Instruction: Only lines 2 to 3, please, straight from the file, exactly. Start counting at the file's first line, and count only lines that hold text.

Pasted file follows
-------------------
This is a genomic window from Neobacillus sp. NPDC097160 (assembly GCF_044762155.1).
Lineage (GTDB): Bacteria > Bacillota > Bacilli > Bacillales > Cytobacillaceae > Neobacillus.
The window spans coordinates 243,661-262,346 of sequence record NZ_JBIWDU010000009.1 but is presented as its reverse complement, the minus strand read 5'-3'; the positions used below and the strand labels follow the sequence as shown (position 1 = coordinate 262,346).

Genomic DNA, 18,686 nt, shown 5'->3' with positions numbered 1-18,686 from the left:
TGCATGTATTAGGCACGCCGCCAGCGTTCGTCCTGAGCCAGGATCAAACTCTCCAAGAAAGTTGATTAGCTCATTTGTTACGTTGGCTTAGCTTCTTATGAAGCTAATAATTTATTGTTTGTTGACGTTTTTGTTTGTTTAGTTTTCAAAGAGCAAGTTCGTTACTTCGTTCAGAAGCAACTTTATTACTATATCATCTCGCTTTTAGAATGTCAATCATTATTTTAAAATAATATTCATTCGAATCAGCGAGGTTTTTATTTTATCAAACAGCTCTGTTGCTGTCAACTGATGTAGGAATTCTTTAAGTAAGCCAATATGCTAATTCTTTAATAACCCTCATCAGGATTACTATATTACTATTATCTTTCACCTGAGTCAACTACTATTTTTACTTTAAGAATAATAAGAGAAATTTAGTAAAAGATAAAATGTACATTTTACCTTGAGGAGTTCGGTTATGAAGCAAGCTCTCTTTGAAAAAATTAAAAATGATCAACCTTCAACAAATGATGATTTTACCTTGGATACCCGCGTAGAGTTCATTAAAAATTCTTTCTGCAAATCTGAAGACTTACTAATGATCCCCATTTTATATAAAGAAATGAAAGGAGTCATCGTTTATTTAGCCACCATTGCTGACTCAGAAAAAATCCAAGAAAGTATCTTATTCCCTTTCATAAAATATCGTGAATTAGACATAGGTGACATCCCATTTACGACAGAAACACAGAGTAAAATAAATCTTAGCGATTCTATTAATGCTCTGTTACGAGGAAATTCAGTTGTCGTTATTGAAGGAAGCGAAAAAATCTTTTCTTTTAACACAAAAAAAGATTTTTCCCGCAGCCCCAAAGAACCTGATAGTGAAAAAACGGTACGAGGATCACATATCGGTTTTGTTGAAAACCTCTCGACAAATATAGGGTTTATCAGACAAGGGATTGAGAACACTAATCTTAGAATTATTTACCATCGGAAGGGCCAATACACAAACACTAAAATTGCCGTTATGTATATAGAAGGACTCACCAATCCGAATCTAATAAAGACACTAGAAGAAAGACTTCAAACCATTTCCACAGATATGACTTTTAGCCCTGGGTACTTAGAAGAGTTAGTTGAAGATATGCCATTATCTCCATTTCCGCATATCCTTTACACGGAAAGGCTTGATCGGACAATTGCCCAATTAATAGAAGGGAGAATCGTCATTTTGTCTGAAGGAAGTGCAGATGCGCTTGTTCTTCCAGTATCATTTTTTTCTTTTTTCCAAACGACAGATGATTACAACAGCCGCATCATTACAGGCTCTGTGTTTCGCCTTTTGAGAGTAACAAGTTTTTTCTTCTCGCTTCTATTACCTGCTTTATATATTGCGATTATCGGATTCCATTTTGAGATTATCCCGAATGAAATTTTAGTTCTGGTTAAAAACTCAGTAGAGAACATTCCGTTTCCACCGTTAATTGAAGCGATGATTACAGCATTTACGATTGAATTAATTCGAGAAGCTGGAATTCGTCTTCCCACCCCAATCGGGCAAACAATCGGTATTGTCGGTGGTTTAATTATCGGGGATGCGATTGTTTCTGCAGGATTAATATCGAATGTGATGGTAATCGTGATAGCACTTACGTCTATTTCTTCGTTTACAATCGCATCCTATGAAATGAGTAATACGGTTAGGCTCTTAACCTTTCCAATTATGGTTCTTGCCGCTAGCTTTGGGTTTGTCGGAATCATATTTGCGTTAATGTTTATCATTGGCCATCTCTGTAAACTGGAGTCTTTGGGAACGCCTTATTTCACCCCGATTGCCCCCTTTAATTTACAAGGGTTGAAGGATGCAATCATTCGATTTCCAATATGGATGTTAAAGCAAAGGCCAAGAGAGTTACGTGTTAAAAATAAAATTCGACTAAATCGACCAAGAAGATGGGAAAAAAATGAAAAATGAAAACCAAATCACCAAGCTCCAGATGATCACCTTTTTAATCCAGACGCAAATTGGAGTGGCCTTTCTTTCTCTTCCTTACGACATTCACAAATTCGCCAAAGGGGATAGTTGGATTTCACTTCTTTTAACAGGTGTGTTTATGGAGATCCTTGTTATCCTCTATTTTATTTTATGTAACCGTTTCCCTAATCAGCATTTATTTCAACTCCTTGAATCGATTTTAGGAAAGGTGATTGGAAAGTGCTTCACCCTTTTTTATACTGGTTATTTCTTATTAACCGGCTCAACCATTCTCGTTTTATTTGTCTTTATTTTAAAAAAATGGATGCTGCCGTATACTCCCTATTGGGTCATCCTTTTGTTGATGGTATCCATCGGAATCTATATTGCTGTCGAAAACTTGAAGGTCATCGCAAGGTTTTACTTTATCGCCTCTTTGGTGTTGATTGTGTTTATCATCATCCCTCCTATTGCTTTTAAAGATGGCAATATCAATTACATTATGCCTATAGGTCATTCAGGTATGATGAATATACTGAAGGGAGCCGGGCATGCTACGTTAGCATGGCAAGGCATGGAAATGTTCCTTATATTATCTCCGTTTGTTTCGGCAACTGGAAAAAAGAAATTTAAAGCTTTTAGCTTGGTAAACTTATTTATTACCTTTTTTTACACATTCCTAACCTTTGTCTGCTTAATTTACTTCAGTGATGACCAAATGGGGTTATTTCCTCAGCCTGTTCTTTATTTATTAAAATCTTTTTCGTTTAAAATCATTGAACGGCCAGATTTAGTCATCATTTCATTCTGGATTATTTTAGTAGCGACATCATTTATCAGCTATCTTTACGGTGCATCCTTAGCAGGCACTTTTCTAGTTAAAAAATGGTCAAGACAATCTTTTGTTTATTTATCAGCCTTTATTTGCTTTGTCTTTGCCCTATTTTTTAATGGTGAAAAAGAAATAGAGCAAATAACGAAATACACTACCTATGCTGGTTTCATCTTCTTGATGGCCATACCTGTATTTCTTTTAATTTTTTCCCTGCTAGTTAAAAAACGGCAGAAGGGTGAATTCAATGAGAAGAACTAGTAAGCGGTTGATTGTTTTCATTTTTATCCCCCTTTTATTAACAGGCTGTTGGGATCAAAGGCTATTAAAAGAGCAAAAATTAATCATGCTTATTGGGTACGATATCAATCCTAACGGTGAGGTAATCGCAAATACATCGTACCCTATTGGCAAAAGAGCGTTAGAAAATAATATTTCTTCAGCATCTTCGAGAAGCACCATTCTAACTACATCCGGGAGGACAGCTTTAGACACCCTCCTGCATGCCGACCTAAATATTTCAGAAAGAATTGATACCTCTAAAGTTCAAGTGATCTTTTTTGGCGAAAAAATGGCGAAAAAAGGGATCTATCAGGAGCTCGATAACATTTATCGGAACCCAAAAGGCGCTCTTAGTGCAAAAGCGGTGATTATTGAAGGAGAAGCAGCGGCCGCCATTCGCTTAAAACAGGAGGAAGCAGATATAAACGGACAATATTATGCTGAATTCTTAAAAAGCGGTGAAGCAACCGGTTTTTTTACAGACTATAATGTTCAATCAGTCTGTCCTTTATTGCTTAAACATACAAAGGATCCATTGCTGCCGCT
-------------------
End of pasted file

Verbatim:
Lineage (GTDB): Bacteria > Bacillota > Bacilli > Bacillales > Cytobacillaceae > Neobacillus.
The window spans coordinates 243,661-262,346 of sequence record NZ_JBIWDU010000009.1 but is presented as its reverse complement, the minus strand read 5'-3'; the positions used below and the strand labels follow the sequence as shown (position 1 = coordinate 262,346).